Orville Schell recently wrote about his journey to Yunnan with WildChina, discussing the climate change issues on the Tibetan Plateau. However, what is beyond the melting glacial peaks in the region?
WildChina’s Alex Grieves sat down with Jia Liming, WildChina’s Director of Operations, to get a sense of the diverse natural and cultural wonders that exist between the Yangtze and Mekong Rivers.
Alex Grieves: How did you initially get involved in Orville Schell’s trip? Why were you a part of this experience?
Jia Liming: In early 2009, Mei [Zhang, WildChina’s founder] told me that Orville [Schell, Asia Society’s China scholar] wanted to write about glaciers in China. As a member of the Operations team and someone who is quite familiar with Yunnan, I was asked to explore which routes would be most appropriate for the trip and to travel with the group.
AG: What route did you end up taking?
JL: We essentially went in a large loop. We first drove alongside the Yangtze River to Deqin, and then followed the Mekong River south again, first to Cizhong and then to Weixi. We visited the Mingyang Glaciers and Lijiang’s Jade Dragon Mountain, both of which are, or are home to, low latitude glaciers.
AG: What impressions did you take away with you while on this route?
JL: The journey down the Mekong River is simply incredible; it really is as if one is traveling through time. When you’re on the route, you travel through a myriad of contrasts: high to low altitudes; Tibetan to Lisu culture; buckwheat crops to rice fields; different styles of architecture; and colder to warmer climates. It’s amazing what one can see on just one 9-hour drive.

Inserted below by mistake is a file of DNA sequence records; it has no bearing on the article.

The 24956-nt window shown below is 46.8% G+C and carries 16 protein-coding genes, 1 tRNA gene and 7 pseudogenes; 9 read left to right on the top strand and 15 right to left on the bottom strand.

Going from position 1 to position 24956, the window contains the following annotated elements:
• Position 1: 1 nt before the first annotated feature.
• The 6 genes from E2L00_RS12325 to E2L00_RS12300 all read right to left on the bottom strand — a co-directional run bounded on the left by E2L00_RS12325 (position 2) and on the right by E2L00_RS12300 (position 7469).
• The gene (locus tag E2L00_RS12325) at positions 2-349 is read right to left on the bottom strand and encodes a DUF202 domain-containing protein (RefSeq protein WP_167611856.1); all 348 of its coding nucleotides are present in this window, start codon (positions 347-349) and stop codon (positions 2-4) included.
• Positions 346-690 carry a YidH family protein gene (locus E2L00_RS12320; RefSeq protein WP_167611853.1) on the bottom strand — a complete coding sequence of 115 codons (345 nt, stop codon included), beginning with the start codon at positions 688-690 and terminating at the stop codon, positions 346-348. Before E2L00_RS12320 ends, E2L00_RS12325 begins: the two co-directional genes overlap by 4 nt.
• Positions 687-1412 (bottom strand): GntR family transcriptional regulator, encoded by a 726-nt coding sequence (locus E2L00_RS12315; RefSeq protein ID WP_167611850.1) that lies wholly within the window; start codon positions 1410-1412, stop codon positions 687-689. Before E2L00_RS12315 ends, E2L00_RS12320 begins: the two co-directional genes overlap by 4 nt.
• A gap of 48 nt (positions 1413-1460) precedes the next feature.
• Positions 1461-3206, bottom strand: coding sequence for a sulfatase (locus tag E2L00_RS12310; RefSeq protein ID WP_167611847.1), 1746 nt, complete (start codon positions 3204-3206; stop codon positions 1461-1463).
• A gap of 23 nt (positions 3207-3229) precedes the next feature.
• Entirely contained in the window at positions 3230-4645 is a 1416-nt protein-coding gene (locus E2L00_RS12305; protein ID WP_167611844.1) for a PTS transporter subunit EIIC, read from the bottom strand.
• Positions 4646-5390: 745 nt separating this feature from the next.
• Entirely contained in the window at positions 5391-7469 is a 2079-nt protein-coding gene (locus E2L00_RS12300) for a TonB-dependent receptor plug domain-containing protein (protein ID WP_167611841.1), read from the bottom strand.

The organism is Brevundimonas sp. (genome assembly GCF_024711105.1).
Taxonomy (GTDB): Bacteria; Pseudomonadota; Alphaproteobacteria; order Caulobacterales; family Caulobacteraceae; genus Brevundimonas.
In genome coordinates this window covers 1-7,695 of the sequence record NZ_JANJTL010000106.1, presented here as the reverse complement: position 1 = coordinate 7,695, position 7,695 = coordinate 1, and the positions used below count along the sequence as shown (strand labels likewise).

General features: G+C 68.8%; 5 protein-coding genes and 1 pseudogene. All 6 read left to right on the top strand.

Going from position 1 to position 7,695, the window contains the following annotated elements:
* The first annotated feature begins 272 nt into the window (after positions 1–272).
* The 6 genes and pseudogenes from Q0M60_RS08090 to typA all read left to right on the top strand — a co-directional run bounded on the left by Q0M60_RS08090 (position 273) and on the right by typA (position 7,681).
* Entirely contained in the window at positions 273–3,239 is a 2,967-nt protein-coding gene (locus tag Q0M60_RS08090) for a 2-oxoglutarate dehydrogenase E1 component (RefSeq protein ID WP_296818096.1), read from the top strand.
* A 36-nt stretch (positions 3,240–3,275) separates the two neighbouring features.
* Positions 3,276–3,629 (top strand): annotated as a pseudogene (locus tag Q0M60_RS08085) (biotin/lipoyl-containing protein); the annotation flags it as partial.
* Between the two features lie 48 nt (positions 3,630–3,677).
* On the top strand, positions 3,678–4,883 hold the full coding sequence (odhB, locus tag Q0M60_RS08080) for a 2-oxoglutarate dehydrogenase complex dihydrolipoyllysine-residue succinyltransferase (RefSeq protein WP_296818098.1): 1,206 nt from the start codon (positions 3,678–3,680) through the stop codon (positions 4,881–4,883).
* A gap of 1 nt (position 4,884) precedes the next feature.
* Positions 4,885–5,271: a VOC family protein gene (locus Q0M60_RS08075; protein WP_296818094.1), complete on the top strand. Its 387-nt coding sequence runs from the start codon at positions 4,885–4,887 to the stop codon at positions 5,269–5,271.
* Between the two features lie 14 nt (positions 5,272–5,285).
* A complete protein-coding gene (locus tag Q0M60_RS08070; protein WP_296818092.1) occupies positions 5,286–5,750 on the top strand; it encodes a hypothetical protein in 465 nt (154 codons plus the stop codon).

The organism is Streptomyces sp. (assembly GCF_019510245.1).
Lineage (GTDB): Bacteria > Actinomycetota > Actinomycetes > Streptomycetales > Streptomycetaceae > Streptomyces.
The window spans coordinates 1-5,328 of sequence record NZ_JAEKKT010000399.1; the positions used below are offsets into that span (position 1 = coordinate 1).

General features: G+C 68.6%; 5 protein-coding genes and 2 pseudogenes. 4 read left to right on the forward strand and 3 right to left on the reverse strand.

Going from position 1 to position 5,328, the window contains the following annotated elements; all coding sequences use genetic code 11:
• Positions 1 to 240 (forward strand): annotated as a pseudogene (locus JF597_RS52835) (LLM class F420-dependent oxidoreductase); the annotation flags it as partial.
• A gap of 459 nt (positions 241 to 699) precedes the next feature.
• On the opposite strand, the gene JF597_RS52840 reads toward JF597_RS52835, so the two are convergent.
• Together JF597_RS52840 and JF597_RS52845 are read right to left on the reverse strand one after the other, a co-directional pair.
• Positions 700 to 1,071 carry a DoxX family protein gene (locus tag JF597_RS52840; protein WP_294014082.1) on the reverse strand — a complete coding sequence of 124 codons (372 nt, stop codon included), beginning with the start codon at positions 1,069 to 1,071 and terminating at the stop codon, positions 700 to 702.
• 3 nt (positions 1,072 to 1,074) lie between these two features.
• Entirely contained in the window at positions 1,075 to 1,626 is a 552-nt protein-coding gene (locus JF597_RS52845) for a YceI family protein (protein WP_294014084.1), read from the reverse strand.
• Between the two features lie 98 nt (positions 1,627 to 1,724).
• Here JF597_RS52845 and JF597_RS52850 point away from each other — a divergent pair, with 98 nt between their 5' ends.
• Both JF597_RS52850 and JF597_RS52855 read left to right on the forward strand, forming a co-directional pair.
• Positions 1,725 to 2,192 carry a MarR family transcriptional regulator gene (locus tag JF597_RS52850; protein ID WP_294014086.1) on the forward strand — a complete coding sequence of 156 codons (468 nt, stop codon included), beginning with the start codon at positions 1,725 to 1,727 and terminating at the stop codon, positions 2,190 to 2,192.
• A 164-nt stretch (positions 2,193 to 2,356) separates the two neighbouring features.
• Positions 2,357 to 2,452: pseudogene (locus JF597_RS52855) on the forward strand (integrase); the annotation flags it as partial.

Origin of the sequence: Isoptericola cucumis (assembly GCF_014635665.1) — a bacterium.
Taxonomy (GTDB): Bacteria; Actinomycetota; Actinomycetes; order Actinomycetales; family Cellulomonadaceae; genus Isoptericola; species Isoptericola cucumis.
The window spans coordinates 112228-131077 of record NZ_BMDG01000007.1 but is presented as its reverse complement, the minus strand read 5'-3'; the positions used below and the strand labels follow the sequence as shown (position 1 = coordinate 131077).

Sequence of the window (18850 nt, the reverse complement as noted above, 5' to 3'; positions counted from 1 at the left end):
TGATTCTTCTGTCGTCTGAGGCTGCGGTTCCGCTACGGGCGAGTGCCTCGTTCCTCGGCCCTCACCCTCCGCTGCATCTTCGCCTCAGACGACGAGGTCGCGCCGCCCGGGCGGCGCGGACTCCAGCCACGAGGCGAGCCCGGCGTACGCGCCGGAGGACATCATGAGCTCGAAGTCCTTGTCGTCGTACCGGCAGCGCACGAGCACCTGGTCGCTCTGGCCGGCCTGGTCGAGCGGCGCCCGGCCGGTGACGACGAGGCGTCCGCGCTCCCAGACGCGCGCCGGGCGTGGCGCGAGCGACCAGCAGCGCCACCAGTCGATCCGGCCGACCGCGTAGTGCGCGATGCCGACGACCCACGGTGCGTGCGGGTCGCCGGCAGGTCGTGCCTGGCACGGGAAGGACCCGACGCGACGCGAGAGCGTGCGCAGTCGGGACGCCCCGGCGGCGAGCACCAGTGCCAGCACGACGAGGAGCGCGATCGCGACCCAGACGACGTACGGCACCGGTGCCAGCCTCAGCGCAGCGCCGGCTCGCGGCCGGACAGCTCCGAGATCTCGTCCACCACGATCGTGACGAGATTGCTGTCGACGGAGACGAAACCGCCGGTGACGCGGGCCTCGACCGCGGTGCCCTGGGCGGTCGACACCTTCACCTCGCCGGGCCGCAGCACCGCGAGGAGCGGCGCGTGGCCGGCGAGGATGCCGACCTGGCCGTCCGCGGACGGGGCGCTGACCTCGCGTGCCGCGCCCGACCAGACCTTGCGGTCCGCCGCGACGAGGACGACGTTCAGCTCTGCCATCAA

AG: What was your strongest impression from the trip?
JL: Driving past a Lisu village at sunset. As we passed by, I saw farmers singing in the fading light while working with cows in the rice fields. They seemed incredibly content. That was a really powerful moment. More generally speaking, the drive from Cizhong to Weixi is incredibly beautiful – there is no industry in these areas, and the natural beauty is untouched. One thing really interesting about the this area is that many villages are driven by clean energy and sustainable practices. The government subsidizes their bio-gas for cooking and heating, which enables the community to waste less and preserve their natural surroundings. It’s also very well-organized, and should serve as a model for other rural communities in China.
AG: Tell me more about the Lisu minority and their community.
JL: The Lisu people are an intriguing ethnic group, as about 20 percent of them are Catholic. Many can be found in Myanmar, since a large number of them emigrated to that area in the past.
Want to learn more about Yunnan and the Tibetan Plateau? Send us a tweet @WildChina, or email Jia at firstname.lastname@example.org.